Blogger’s note, Feb. 17, 2018: Bill Kilpatrick, a man of singular character, intellect and experience, died this morning. When I first shared the news on Facebook earlier this morning I typed through a fog of tears, pausing to wipe them away before continuing with the post. The tears have evaporated. Now I’m just misty-eyed but remain eager for people to not only know more about Bill but to honor his memory.

I wrote this about Bill on my blog a little more than four years ago, when he was 89:

I’m using this post to pay tribute to an American hero and gentleman, an original named Bill Kilpatrick. I’m proud to call him a friend.

In the 129-year history of The News-Press has anybody else ever qualified as both, a hero who helped save the world from the Nazis and a courtly gentleman?

I think not. Bill is unique.

Several colleagues and I met with Bill the other day to discuss publishing four books he’s written in recent years. A photo of the group was posted on Facebook and numerous respectful and loving comments followed. About Bill. Not the rest of us.

More tribute needs to be paid to Bill, and in a forum that can be saved easier than Facebook posts and comments, which are wispy pieces of gossamer floating in cyberspace, here today and vanished into the ether in a few days. Maybe this blog will have a longer shelf life. I hope so.

First, what about this hero stuff?

Bill was a sergeant in the Army Air Forces and found himself in the midst of World War II, the biggest and deadliest conflict in world history, an unimaginable event where nothing less than the fate of civilization was at stake.

He was 19 at the time, an age where many of his future newspaper colleagues were concerned about drinking beer and passing freshman English. Bill served as a toggelier, or a bombardier, in a freezing cold, very noisy B-17 thousands of feet above Nazi Germany as Luftwaffe fighters chased them and murderous flak came rocketing off the ground to shoot them down.

But Bill experienced it. At 19. Try to imagine yourself in his place.

I have part of an official report of the Nov. 30, 1944 raid by the 350th Bomb Squadron, consisting of 12 aircraft. Its target was synthetic oil refineries near Merseberg, Germany.

From that report: “…. Staff sergeant William Kilpatrick, Jr. … flew as a member of the crew, arrived near the target at approximately 1300 hours and started the bomb run. The flak was very intense and very accurate. … William Kilpatrick, Jr. was hit in the left arm at exactly 1306 hours by a piece of flak, the impact of the missile knocking him from his seat in the nose of the aircraft, disconnecting his interphone and his oxygen.

“However, with what could be termed heroic determination, he crawled back to his position, connected its interphone and oxygen, and despite his broken arm and severe pain, proceeded to carry out his duty and drop the bombs at 1310 which was squadron bombing time. … Kilpatrick was given first aid immediately and during the journey homeward.”

Former News-Press colleague Roger Williams knows more about what happened on that B-17 and posted this on Facebook about how a bomb was stuck and how Bill, bleeding and certainly scared, reacted:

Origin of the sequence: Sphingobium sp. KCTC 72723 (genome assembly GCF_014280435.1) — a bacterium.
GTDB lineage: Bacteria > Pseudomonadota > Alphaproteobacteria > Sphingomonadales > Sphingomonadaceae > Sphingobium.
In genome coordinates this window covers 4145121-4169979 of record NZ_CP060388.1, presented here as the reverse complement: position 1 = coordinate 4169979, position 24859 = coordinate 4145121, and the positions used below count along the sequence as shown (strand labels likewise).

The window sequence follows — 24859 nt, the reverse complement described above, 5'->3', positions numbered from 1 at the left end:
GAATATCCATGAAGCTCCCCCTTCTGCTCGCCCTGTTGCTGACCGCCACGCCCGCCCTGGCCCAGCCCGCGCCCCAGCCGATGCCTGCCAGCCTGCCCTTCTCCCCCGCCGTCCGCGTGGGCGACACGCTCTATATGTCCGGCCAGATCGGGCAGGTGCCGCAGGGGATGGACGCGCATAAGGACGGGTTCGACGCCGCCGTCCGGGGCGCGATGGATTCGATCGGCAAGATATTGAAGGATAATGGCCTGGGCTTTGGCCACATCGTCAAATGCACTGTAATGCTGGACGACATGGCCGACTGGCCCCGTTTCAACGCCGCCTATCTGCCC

“Wounded in several places he crawled back and kicked the sucker out. That allowed the pilot to land the B-17 minus one engine back in England. From the tarmac where medics saved his life to the hospital 30 minutes away where the two men on each side of him died right off the bat and he recalls being deeply frightened – those men had been mortally wounded … and one had a sucking chest wound Bill could hear until it stopped.”

When that sucking sound stopped, it meant the man next to Bill had died.

Blogger’s note, Jan. 1, 2014: After Bill read the above description he sent Roger an email clarification, which was then forwarded to me: “A couple glitches … To wit, the need to kick out the hung-up bomb did not take place during the mission when I was hit by flak, nor was I wounded when called upon to do so. Said kicking was all part of the job. I know nothing can be done about the blog. …”

Well, something can be done. A clarification can be inserted.

Anyhow, back to the original blog. …

What was going on then in Europe is staggering in its scope.

The Merseburg raid where Bill was wounded was part of a massive beyond belief bombing campaign to destroy the Nazi war machine, specifically the oil production they needed for planes, tanks and trucks. On Nov. 30, 1944, Bill’s B-17 was one of 1,281 bombers and 972 fighters sent to southeast Germany.

Of that massive air armada, Bill’s plane was one of 539 sent to Merseburg, where 17 were lost, six damaged beyond repair and another 325 damaged.

The Eighth Air Force Historical Society website notes that 17 airmen were killed, 42 were wounded and another 295 were listed as missing. On one raid. On one day.

Bill, of course, survived but his wounds ended his war.  He was eventually transported by ship across the Atlantic to a hospital on Staten Island and continued his recovery.

He became a magazine editor, Hollywood press agent and writer for The News-Press.

And he continues to live his life with courtly grace.

Roger added, “… he treats everybody with respect and a feisty wit. … unsentimental good cheer and the kind of honesty and affection you can’t buy. …”

When folks noticed Bill’s picture on Facebook the tributes tumbled forth.

Dick Schneider: “…. Dear, dear friend and a great mentor. They don’t make them any better and I was very lucky to learn from him. The best.”

Mike Cannington: “Father golf. A great gentleman.”

Pete Sisk: “Think the world of Bill.”

Brad Windsor: “One of the greats.”

I’ll add this: “A hero and gentleman.”

I’m glad you made it back from Merseburg, my friend.